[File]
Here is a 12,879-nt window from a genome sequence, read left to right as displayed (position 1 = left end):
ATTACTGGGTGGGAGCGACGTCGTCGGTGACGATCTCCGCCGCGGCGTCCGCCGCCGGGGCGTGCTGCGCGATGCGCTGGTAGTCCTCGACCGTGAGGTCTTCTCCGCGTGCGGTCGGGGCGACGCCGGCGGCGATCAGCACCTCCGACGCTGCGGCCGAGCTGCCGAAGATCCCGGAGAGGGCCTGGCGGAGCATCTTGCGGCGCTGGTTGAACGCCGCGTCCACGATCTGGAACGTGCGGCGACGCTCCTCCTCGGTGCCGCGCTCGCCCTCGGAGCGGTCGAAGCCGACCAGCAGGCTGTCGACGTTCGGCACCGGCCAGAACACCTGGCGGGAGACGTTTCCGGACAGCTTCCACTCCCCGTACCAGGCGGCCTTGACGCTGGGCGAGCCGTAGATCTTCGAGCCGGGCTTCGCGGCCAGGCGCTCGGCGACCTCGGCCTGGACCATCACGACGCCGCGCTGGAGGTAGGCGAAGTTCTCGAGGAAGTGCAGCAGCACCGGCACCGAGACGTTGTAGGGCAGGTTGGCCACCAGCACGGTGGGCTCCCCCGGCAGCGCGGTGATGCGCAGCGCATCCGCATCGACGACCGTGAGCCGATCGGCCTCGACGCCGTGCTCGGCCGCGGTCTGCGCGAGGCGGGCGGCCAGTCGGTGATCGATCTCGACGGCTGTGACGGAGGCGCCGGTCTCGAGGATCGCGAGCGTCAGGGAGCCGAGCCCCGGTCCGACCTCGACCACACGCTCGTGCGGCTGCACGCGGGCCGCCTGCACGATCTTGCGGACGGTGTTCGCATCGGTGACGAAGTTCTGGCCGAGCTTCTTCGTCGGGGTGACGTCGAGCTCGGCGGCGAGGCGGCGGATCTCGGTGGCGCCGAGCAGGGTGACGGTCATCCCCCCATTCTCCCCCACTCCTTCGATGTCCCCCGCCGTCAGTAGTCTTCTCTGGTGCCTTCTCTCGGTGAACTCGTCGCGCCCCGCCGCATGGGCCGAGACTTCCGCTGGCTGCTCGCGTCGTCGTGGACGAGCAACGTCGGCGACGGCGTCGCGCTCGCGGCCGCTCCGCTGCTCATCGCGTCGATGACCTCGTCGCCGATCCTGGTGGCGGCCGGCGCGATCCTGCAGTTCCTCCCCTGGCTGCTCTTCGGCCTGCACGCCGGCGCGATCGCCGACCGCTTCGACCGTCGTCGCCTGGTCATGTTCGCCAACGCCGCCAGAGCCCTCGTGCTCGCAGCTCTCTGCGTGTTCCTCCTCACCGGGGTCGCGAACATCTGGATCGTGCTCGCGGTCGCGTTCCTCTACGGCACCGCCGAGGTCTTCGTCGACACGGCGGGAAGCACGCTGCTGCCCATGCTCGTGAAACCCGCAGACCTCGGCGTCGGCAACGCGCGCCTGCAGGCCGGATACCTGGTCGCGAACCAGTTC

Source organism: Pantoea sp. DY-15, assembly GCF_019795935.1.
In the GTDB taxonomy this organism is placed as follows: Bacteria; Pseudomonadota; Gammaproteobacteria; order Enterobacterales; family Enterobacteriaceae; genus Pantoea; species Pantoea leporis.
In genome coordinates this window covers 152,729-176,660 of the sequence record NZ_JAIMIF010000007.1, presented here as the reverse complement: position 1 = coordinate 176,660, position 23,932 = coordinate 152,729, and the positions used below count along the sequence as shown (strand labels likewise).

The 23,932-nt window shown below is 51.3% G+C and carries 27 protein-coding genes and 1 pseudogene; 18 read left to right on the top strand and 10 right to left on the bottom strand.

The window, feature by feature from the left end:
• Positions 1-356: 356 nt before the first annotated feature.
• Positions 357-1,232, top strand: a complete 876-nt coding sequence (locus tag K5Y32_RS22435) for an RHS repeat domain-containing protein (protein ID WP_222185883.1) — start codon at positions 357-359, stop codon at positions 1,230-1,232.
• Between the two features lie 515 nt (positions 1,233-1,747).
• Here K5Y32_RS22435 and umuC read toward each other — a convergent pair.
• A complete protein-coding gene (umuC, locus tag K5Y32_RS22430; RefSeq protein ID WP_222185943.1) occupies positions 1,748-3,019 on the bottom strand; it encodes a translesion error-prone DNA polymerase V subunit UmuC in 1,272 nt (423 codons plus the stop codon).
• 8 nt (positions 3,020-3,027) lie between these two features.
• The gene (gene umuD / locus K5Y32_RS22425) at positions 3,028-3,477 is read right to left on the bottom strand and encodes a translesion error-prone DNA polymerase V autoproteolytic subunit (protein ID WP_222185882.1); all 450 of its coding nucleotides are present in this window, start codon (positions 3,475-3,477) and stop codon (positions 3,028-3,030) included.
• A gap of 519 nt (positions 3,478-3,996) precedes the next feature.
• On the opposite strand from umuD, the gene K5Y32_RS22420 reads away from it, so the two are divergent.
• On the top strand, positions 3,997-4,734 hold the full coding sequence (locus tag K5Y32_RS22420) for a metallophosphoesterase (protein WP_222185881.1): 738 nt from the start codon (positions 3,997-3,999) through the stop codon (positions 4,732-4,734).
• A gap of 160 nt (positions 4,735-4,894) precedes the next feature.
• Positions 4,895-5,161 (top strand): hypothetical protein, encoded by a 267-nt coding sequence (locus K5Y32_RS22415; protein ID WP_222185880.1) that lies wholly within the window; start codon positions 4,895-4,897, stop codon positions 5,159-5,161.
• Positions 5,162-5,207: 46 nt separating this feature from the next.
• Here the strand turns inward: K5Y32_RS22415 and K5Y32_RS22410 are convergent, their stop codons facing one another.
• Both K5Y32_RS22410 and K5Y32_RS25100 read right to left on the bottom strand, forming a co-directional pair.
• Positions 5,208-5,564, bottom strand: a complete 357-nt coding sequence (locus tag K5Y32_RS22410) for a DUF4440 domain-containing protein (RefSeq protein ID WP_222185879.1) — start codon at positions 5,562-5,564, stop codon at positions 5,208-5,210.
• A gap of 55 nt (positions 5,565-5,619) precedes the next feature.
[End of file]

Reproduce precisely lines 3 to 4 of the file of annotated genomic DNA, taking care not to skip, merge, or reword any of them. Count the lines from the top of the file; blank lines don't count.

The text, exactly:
Source organism: Pantoea sp. DY-15, assembly GCF_019795935.1.
In the GTDB taxonomy this organism is placed as follows: Bacteria; Pseudomonadota; Gammaproteobacteria; order Enterobacterales; family Enterobacteriaceae; genus Pantoea; species Pantoea leporis.